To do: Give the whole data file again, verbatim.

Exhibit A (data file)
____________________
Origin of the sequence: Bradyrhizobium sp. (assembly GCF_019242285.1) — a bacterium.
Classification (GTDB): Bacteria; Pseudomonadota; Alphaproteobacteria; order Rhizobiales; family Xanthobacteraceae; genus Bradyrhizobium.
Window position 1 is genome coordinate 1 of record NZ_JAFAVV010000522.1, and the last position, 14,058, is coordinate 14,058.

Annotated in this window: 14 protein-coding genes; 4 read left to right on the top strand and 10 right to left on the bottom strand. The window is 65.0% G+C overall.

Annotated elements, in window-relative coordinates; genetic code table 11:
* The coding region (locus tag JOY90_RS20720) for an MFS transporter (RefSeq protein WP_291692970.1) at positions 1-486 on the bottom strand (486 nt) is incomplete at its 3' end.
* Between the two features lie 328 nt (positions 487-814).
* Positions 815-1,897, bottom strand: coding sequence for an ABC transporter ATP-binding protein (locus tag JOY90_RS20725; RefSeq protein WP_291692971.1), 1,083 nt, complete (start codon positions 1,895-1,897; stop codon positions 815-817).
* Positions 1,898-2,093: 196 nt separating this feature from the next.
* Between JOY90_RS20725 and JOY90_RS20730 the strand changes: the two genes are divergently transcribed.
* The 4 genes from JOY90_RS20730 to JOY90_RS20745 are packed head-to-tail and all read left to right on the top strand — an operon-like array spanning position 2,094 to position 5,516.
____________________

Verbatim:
Origin of the sequence: Bradyrhizobium sp. (assembly GCF_019242285.1) — a bacterium.
Classification (GTDB): Bacteria; Pseudomonadota; Alphaproteobacteria; order Rhizobiales; family Xanthobacteraceae; genus Bradyrhizobium.
Window position 1 is genome coordinate 1 of record NZ_JAFAVV010000522.1, and the last position, 14,058, is coordinate 14,058.

Annotated in this window: 14 protein-coding genes; 4 read left to right on the top strand and 10 right to left on the bottom strand. The window is 65.0% G+C overall.

Annotated elements, in window-relative coordinates; genetic code table 11:
* The coding region (locus tag JOY90_RS20720) for an MFS transporter (RefSeq protein WP_291692970.1) at positions 1-486 on the bottom strand (486 nt) is incomplete at its 3' end.
* Between the two features lie 328 nt (positions 487-814).
* Positions 815-1,897, bottom strand: coding sequence for an ABC transporter ATP-binding protein (locus tag JOY90_RS20725; RefSeq protein WP_291692971.1), 1,083 nt, complete (start codon positions 1,895-1,897; stop codon positions 815-817).
* Positions 1,898-2,093: 196 nt separating this feature from the next.
* Between JOY90_RS20725 and JOY90_RS20730 the strand changes: the two genes are divergently transcribed.
* The 4 genes from JOY90_RS20730 to JOY90_RS20745 are packed head-to-tail and all read left to right on the top strand — an operon-like array spanning position 2,094 to position 5,516.